Where were you on 7/9?

Journalism will take time to explain what happened in the last week

September 7 was the day when Dom Pedro 1º, on the placid banks of the Ipiranga, atop a white horse, raised his sword and cried "independence or death." Or, as we also know, the day he had diarrhea at the edge of the stream, not wearing a dress uniform and riding a mule. Or, as we learned last Tuesday, the day Jair Bolsonaro tried, it seems, to stage a coup. Or where he just felt if he had the wind in his favor. Or where it was inconsequential.

Even though history later shows that the president just got carried away by the heat of the moment, the gang that actually sweated and risked catching Covid-19 on the Esplanada and Paulista Avenue were sure what the purpose of the gathering was. The same thing that the markets understood as an obvious risk of instability, with a soaring dollar and a stampede of resources from the stock exchange. Markets are not patriotic.

Being a narrator of what will one day become history places a huge responsibility on journalists. Balance is needed to not embark on interested versions or underestimate facts that prove important during the investigation.
The main press outlets did the job possible last week, with mistakes and successes. Among these is the frontpage editorial "Bolsonaro is the loser," in the Tuesday edition when Folha outlined the repudiation that Brazilian society would manifest despite the scale achieved by the coup acts.

There are gaps, of course. There was a lot to explain, even skipping the part about whether or not it was an attempted coup. The curious thing about this discussion is that the left attests that it is ongoing, just as the right is still waiting for it. Adding the two positions, there is no doubt.

There are many questions about the demonstration. Who paid the bill to move so many people? CNN Brasil says Alexandre de Moraes investigates funding within the fake news inquiry. Whose are the carriers that sent trucks to Brasília? Folha and others try to identify those responsible. Did Luiz Fux even consider asking for a Guarantee of Law and Order on Monday night? BBC Brasil and Valor report that in this way the Supreme Court Justice removed the Federal District's security forces from inertia after the local PM gave in to protesters.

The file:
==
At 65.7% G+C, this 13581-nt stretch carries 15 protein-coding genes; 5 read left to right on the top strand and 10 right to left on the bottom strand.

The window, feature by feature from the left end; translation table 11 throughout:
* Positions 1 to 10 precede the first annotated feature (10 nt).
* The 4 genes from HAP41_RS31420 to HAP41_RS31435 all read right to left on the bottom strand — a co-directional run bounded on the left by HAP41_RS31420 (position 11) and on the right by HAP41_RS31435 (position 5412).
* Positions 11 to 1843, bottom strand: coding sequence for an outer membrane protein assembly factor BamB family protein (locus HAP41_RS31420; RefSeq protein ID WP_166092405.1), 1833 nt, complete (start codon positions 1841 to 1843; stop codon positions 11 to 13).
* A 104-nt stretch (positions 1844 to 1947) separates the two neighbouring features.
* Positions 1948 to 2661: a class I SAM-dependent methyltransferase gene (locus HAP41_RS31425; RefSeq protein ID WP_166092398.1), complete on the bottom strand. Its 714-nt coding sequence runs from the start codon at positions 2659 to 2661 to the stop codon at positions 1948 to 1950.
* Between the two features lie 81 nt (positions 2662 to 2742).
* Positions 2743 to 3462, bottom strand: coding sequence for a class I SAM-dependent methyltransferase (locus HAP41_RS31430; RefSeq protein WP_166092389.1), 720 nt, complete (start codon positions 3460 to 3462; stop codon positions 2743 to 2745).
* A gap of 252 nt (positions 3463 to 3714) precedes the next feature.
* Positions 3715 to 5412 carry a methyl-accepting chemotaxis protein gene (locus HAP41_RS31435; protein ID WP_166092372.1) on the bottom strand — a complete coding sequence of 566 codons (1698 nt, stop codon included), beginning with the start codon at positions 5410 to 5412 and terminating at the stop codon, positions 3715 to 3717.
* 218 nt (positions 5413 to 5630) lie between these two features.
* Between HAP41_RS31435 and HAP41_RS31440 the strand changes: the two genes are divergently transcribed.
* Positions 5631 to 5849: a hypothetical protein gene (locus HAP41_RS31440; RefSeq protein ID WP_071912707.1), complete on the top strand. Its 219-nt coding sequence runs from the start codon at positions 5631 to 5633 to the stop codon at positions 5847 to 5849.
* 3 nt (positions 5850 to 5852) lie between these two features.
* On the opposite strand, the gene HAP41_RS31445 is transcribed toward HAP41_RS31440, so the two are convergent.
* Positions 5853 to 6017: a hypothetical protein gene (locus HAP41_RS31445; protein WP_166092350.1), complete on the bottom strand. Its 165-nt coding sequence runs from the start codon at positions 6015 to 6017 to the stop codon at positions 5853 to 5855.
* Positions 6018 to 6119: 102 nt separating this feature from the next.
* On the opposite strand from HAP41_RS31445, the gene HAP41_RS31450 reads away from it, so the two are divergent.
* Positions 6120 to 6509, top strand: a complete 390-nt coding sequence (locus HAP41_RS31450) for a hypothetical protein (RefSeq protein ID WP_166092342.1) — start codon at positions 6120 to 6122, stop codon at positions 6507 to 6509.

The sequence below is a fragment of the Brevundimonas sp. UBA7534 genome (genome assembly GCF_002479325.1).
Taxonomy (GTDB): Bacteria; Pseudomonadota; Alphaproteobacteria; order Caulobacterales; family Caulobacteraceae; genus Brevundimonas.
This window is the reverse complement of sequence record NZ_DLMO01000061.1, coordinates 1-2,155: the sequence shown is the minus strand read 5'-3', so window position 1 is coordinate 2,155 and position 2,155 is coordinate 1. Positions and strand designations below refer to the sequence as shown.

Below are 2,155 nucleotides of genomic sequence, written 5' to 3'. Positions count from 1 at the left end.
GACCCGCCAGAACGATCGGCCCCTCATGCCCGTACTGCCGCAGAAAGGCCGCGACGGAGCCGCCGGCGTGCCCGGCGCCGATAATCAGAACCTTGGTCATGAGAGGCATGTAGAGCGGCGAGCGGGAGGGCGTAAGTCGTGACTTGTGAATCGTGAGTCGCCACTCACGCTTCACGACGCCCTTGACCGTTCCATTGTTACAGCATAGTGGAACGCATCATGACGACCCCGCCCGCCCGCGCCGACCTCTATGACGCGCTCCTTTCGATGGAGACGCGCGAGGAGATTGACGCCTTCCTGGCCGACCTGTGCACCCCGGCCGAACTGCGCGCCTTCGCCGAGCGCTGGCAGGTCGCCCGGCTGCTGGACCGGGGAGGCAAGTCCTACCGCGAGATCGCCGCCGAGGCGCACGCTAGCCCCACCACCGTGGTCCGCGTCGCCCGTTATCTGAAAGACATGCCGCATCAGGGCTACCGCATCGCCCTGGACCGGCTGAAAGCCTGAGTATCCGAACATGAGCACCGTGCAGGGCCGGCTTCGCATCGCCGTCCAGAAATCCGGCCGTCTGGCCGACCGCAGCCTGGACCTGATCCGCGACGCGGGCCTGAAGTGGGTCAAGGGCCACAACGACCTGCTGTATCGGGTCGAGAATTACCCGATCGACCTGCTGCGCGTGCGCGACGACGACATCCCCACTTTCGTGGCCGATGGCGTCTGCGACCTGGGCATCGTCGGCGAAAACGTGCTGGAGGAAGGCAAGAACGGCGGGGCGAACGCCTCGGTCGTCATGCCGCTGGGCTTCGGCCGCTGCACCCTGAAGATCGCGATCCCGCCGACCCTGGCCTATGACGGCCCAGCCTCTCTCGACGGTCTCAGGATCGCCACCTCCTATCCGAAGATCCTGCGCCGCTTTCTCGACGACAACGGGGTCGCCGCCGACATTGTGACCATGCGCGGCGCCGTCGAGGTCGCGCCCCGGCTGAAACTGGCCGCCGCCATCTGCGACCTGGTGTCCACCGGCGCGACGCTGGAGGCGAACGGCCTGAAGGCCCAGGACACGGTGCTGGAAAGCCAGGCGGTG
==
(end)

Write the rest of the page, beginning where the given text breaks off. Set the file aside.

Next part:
How much did the busy presidential and allied holiday, the helicopters, the security cost? This question, of course, is for a transparent government to answer.
What was the intention in calling the Council of the Republic? Found a fancy name like Rolls Royce? More importantly, at what time on Wednesday did the broth spill? Until the meeting with ministers, Bolsonaro remained resolute. According to Folha, it was at the time he realized that the arrival of allies in Congress was feasible. For Valor, it was at the time he received such information from Arthur Lira and after interlocutors were inundated with phone calls from heavyweights from GDP.

Why did Michel Temer join the soap opera? Why is he close to Moraes, his nominee for the Supreme Court, or why did he fail to agree with the supposed truck drivers in the part where the coup doesn't happen? "This strike will fall directly into your lap," said the former president, according to his report to Estadão.
What will we remember about this troubled week 20 years from now? The big scare or the initial part of the script drawn in "How Democracies Die," by far the most cited book by the national media in recent times?
Where were you 20 years ago on 9/11? He was working like a madman, with no idea what might happen the next day.

"When Covid-19 arrived and devastated the planet, it signed all the necessary checks and released billions of reais to minimize the suffering of the Brazilian people. It gave all ministers and portfolios freedom to act to carry out actions to fight the pandemic ."
"Even with part of the press trying to minimize its relevance, the demonstrations that filled the streets of the country on September 7 were impressive. Avenida Paulista, with 14 trucks scattered around, was packed. In Brasília, there have never been so many people occupying the Esplanada dos Ministries."
"When ministers undertake the task of determining what is fake news or 'unscientific,' without a paragraph in national law saying that society has ceded the right to the State to determine what is scientific, the Supreme Court loses respect and generates hatred."

The excerpts above did not come from some Bolsonaro supporter on Telegram, but from opinion columns published by Folha last week. Readers approached the ombudsman to complain.

José Henrique Mariante

Trained as an engineer and journalist, Mariante has been a reporter, correspondent, editor and editorial secretary at Folha, where he has worked since 1991. He is the ombudsman.